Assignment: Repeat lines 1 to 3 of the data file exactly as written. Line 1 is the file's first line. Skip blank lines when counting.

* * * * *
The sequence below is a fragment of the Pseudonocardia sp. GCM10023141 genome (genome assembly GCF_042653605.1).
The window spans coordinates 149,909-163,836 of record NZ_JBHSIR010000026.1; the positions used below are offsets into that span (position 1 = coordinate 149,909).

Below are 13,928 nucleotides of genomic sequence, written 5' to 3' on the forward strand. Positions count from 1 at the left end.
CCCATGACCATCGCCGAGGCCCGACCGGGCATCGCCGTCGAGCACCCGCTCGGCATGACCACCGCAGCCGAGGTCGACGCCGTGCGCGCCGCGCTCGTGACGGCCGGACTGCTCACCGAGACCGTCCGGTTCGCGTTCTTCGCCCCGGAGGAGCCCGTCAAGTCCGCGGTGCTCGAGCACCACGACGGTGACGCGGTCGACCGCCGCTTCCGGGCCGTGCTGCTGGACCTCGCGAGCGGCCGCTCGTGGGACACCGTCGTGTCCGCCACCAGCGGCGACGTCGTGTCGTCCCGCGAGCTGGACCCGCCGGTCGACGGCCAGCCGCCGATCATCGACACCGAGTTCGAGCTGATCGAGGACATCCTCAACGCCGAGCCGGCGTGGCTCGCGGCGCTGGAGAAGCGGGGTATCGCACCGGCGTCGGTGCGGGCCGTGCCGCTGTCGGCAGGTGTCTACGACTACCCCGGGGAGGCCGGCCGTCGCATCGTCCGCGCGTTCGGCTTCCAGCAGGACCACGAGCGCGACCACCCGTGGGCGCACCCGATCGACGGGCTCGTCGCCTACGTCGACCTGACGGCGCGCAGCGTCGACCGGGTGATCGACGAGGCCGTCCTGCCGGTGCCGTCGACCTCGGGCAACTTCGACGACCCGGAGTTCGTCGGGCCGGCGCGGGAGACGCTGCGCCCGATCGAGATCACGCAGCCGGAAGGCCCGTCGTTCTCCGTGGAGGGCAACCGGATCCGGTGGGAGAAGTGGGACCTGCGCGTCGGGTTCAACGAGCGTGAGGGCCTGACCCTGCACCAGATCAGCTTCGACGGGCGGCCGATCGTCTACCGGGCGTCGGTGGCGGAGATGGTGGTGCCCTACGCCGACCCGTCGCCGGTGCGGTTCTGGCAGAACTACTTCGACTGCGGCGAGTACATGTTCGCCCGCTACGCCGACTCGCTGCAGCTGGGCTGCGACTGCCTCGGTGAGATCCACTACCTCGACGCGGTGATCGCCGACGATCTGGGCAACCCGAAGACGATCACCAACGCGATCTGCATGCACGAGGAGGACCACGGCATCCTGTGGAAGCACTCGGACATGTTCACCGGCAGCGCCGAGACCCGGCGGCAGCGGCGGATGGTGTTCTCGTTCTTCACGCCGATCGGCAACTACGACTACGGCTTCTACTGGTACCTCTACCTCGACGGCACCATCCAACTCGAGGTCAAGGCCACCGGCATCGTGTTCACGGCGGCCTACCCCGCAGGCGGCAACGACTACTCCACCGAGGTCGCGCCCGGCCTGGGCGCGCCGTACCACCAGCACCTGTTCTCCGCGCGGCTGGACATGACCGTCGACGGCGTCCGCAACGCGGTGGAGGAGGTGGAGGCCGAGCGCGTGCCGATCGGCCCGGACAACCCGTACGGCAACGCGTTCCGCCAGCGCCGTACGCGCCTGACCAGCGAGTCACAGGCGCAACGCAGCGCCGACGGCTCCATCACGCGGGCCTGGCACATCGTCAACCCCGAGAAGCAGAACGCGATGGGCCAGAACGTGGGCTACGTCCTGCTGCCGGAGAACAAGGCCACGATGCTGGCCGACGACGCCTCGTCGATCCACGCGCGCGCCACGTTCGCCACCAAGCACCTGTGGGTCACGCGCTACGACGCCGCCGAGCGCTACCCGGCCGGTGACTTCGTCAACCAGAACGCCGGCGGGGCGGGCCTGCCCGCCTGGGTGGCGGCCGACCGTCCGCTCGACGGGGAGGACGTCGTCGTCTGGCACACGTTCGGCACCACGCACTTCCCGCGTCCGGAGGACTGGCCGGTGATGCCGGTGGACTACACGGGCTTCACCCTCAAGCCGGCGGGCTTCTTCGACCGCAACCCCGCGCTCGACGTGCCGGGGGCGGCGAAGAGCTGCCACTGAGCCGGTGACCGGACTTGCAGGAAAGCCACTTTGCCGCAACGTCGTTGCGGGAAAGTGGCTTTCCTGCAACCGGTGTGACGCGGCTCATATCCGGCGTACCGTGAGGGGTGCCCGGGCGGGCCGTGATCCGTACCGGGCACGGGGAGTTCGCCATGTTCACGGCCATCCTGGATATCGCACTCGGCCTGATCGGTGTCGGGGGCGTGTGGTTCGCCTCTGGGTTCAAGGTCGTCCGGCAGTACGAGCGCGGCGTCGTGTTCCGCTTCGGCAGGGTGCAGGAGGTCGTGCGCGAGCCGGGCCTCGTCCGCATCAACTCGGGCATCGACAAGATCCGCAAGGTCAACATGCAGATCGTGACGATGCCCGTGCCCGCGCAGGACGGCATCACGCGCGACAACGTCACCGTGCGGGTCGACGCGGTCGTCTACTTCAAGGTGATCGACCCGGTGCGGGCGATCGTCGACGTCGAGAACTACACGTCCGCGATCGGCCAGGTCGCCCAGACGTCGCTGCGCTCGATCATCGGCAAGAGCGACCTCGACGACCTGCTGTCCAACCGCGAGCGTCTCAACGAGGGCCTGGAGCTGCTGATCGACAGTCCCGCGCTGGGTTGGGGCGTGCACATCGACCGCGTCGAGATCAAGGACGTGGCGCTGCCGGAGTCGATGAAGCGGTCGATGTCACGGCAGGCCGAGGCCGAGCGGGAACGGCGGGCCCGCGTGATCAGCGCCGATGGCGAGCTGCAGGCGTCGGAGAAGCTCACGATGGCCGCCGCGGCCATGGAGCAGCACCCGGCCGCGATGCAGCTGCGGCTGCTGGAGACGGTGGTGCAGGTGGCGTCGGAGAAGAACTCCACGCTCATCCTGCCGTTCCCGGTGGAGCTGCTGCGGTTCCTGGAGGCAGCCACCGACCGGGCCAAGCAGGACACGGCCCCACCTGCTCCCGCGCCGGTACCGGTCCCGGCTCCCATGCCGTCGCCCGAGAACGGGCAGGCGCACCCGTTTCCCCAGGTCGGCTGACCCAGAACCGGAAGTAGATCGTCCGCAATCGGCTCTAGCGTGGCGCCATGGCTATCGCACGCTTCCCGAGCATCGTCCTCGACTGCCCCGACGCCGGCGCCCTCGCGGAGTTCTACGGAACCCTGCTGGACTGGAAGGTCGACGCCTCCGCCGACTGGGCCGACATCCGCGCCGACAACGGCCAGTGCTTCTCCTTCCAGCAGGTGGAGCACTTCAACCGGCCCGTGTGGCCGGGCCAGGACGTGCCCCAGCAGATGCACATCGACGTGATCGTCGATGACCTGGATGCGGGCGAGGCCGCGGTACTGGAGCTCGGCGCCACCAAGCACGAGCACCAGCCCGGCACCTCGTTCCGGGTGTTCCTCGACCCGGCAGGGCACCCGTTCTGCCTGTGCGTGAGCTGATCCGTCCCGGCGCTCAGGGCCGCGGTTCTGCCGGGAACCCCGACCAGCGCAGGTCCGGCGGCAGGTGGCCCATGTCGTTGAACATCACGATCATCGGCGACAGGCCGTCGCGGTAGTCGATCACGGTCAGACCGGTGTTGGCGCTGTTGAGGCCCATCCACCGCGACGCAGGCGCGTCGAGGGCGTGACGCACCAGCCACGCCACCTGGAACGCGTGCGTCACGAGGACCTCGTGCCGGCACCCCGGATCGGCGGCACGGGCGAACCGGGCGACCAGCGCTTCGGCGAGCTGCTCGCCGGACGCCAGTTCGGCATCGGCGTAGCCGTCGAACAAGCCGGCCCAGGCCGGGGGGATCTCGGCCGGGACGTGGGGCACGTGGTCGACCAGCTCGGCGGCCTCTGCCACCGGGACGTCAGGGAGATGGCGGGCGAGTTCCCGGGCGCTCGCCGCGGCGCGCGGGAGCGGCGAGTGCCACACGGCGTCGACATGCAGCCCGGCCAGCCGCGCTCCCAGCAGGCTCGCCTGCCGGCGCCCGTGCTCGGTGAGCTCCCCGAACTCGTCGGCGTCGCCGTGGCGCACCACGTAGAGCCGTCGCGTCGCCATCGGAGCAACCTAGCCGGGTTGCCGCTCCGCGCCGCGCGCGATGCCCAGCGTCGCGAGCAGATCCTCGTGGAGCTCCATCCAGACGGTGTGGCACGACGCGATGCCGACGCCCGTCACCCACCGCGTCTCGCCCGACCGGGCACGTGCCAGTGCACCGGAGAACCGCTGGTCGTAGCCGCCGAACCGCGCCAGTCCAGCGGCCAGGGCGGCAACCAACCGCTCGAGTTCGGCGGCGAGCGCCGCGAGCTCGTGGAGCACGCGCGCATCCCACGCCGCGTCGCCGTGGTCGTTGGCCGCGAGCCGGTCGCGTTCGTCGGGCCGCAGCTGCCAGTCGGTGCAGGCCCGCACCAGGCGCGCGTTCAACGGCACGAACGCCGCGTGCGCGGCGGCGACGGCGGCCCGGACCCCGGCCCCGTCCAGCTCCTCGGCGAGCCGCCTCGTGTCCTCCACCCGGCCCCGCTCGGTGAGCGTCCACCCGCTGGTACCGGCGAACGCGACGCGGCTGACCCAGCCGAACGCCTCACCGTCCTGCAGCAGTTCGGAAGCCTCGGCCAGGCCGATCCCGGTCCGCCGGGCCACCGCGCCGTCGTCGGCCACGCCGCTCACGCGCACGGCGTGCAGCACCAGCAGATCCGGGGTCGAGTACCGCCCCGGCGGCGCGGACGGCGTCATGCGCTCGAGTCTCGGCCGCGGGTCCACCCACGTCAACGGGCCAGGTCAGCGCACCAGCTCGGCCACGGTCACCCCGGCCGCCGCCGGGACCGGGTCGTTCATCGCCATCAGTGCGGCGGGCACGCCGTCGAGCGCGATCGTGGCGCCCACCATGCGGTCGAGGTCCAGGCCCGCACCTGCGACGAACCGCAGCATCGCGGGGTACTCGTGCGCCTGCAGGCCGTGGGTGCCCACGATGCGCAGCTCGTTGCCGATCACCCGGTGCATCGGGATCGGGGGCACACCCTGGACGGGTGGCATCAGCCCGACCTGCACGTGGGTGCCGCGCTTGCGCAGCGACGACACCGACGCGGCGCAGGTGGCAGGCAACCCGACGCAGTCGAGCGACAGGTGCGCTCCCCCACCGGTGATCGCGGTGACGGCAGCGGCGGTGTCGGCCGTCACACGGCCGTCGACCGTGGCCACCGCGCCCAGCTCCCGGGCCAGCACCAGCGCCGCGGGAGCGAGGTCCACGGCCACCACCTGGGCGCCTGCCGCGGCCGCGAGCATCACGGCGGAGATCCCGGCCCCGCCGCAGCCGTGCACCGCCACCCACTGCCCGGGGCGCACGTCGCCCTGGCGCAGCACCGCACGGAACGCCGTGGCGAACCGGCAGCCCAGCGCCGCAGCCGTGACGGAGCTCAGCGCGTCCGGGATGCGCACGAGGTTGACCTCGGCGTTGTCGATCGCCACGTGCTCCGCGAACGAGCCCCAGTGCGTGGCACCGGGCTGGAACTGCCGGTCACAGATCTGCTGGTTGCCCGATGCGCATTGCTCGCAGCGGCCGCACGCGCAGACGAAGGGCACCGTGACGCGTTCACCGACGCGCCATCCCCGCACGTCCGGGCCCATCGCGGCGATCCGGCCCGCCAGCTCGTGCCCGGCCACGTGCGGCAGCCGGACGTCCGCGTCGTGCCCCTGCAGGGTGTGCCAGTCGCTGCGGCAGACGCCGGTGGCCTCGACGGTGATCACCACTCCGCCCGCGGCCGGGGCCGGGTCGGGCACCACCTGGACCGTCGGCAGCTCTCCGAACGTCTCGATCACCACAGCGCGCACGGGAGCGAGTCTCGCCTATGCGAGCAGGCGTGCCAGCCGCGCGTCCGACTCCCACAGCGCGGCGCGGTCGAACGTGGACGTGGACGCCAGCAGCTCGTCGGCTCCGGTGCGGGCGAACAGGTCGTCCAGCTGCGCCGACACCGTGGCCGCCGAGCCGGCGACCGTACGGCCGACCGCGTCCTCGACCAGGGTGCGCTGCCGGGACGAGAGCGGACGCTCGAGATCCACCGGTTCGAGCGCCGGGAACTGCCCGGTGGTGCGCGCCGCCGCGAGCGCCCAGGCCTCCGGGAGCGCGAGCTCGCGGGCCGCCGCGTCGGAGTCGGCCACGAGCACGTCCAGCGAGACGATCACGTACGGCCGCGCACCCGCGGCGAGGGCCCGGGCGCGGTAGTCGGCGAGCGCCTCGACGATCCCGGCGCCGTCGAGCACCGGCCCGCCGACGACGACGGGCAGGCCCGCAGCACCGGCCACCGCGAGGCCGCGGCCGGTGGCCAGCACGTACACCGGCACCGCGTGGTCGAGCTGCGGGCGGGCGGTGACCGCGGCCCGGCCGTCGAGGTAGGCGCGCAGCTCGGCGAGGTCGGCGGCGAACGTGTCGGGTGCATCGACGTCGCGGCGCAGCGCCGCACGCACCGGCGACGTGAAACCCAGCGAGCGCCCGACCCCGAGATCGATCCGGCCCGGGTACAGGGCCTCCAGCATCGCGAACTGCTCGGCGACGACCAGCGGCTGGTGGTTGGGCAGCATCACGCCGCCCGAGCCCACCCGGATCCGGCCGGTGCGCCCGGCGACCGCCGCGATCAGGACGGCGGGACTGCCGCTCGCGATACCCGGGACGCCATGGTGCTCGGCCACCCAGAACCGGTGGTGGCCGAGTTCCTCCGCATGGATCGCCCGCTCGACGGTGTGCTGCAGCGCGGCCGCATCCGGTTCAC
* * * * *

The sequence below is a fragment of the Pseudonocardia sp. GCM10023141 genome (genome assembly GCF_042653605.1).
The window spans coordinates 149,909-163,836 of record NZ_JBHSIR010000026.1; the positions used below are offsets into that span (position 1 = coordinate 149,909).

Below are 13,928 nucleotides of genomic sequence, written 5' to 3' on the forward strand. Positions count from 1 at the left end.